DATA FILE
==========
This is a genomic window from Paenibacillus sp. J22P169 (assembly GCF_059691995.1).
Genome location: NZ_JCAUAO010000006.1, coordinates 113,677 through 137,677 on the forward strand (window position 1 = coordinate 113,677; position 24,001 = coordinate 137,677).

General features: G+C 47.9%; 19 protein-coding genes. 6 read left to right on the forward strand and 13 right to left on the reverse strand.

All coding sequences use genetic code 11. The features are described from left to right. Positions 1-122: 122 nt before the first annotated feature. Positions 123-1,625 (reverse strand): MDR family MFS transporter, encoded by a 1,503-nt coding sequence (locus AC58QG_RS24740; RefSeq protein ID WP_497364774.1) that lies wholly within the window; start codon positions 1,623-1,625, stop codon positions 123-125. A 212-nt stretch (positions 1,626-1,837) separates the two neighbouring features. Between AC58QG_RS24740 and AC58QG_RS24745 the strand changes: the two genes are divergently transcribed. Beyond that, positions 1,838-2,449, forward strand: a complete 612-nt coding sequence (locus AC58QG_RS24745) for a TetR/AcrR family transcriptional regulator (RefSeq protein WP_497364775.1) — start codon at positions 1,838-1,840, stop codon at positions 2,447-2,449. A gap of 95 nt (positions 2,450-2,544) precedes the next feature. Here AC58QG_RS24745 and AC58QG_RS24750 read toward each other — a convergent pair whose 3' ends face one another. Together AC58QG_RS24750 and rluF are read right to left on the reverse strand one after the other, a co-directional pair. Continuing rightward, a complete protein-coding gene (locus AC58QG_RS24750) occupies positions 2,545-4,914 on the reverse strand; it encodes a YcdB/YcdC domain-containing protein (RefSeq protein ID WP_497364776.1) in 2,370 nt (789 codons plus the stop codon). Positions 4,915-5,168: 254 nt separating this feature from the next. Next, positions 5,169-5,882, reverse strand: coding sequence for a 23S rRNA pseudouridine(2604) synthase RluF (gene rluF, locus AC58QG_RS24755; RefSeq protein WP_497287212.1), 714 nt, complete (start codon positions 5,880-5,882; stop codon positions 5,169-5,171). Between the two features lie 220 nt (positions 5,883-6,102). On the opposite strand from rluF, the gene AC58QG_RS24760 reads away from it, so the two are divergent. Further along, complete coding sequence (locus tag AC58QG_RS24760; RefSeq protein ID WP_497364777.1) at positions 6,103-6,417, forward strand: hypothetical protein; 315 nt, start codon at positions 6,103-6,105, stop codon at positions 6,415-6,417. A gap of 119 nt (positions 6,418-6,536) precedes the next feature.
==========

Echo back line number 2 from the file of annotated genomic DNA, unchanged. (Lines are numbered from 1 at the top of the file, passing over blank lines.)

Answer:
Genome location: NZ_JCAUAO010000006.1, coordinates 113,677 through 137,677 on the forward strand (window position 1 = coordinate 113,677; position 24,001 = coordinate 137,677).